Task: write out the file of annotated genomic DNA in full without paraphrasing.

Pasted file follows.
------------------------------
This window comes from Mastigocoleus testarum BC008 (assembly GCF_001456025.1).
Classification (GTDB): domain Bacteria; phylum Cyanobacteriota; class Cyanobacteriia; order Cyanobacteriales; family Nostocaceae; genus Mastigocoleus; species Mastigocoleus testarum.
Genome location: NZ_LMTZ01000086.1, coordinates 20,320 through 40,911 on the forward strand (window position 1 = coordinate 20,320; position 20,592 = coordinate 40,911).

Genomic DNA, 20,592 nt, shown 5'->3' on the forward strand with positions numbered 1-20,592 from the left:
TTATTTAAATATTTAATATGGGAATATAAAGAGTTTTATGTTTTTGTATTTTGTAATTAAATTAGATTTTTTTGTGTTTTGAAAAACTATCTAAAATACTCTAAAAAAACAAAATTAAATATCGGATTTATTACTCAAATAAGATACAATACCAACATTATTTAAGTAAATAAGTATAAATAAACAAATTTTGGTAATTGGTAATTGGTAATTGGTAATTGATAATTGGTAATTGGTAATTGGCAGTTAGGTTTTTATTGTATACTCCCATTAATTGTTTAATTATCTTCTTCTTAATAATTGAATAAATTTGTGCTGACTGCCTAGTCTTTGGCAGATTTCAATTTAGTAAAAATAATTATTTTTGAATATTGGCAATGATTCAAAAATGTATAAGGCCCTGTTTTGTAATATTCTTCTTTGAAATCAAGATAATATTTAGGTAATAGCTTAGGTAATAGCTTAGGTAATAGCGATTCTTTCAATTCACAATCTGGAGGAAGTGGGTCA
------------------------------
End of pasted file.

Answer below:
This window comes from Mastigocoleus testarum BC008 (assembly GCF_001456025.1).
Classification (GTDB): domain Bacteria; phylum Cyanobacteriota; class Cyanobacteriia; order Cyanobacteriales; family Nostocaceae; genus Mastigocoleus; species Mastigocoleus testarum.
Genome location: NZ_LMTZ01000086.1, coordinates 20,320 through 40,911 on the forward strand (window position 1 = coordinate 20,320; position 20,592 = coordinate 40,911).

Genomic DNA, 20,592 nt, shown 5'->3' on the forward strand with positions numbered 1-20,592 from the left:
TTATTTAAATATTTAATATGGGAATATAAAGAGTTTTATGTTTTTGTATTTTGTAATTAAATTAGATTTTTTTGTGTTTTGAAAAACTATCTAAAATACTCTAAAAAAACAAAATTAAATATCGGATTTATTACTCAAATAAGATACAATACCAACATTATTTAAGTAAATAAGTATAAATAAACAAATTTTGGTAATTGGTAATTGGTAATTGGTAATTGATAATTGGTAATTGGTAATTGGCAGTTAGGTTTTTATTGTATACTCCCATTAATTGTTTAATTATCTTCTTCTTAATAATTGAATAAATTTGTGCTGACTGCCTAGTCTTTGGCAGATTTCAATTTAGTAAAAATAATTATTTTTGAATATTGGCAATGATTCAAAAATGTATAAGGCCCTGTTTTGTAATATTCTTCTTTGAAATCAAGATAATATTTAGGTAATAGCTTAGGTAATAGCTTAGGTAATAGCGATTCTTTCAATTCACAATCTGGAGGAAGTGGGTCA